MADISON – Today, the Assembly Committee on Criminal Justice and Public Safety held a public hearing on Assembly Bill 746, bipartisan legislation introduced by Rep. Katrina Shankland (D-Stevens Point) and Sen. Testin (R- Stevens Point) which aims to protect emergency and roadside responders from harm when responding to incidents on our roadways through education, prevention, and enforcement measures. Emergency medical responders from across the state came to the hearing to voice their support, including members of the Amherst, Plover, Grand Chute, Endeavor/Moundville, Town of Westfield, and Delton Fire Departments and the Columbia County Sheriff’s office.

The bill was drafted at the request of first responders from across Wisconsin, and was first initiated by Assistant Chief Brian Swan and Chief Victor Voss of the Amherst Fire District. The legislation enjoys the support of a strong coalition of allied organizations, including the Wisconsin EMS Association, the Professional Fire Fighters of Wisconsin, the Wisconsin County Highway Association, the Badger State Sheriffs Association, Wisconsin Sheriffs and Deputy Sheriffs Association, the Wisconsin Professional Police Association, the Wisconsin Chiefs of Police Association, the Wisconsin State Fire Chiefs Association, the Wisconsin Towing Association, and more.

Following the hearing, Rep. Shankland responded:

“Over the last year as I’ve worked on this legislation, I have heard from first responders from all over the state who say they would much rather run into a burning building than handle an accident on the side of the road. Their families have told us they worry most when their loved ones have to respond to a highway incident. I am so grateful to everyone who made it down to the Capitol today to share their personal stories and support for the bill with the members of the committee.”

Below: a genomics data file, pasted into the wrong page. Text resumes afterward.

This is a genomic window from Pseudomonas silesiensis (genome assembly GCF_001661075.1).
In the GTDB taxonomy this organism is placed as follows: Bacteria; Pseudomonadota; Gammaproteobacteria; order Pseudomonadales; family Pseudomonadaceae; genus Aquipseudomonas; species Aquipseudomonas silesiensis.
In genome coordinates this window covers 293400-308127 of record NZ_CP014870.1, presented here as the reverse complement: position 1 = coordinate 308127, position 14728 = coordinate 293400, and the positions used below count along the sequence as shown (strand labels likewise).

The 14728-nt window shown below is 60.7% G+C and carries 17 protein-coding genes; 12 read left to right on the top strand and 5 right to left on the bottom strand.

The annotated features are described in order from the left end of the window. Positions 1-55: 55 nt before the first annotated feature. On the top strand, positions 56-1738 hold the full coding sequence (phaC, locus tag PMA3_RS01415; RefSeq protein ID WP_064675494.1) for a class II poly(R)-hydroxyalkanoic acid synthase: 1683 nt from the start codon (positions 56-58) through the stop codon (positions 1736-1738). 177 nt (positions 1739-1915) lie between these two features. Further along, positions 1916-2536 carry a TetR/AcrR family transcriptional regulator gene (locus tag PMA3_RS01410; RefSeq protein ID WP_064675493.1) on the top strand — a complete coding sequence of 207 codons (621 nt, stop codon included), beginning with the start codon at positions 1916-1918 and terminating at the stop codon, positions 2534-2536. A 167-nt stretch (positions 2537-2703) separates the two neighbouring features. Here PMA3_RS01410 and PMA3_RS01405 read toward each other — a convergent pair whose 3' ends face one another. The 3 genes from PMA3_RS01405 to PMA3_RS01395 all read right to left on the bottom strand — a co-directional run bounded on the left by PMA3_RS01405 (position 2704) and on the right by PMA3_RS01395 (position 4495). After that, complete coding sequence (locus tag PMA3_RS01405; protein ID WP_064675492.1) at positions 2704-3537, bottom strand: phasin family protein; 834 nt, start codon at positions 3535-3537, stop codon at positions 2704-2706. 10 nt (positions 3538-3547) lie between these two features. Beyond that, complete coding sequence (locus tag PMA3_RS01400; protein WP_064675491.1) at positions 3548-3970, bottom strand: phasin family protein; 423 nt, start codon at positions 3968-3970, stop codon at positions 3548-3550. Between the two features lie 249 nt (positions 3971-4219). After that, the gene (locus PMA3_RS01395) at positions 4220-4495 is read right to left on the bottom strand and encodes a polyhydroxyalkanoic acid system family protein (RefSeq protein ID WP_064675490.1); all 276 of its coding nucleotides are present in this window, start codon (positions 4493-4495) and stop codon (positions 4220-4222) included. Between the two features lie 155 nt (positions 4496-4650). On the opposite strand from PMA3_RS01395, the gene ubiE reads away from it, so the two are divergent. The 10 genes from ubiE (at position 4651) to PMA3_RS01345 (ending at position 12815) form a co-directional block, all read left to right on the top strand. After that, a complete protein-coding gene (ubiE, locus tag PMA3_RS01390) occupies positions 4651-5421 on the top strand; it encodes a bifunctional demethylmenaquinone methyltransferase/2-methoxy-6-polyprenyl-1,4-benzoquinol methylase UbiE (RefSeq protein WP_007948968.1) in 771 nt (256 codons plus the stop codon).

“AB 746 creates an emergency response area with the same protections as work zones and adds penalties for injuring or killing a worker on a roadway or roadside. The bill also allows first responders and emergency workers in emergency response areas to slow down traffic. Finally, it requires an advertising campaign from the DOT to educate the public and ensure that folks are aware of the hazards and penalties associated with traffic violations in emergency response areas, in the hopes that it will lead to heightened awareness and caution among drivers.

“It’s simple: we can do more to protect our first responders, and we can do more to protect all workers who are responding to an incident on the roadside or roadway. We also can do more to take responsibility as drivers. This bill accomplishes all three, and I am pleased to see such strong support for this legislation today, and will do all I can to continue moving it through the legislature.”

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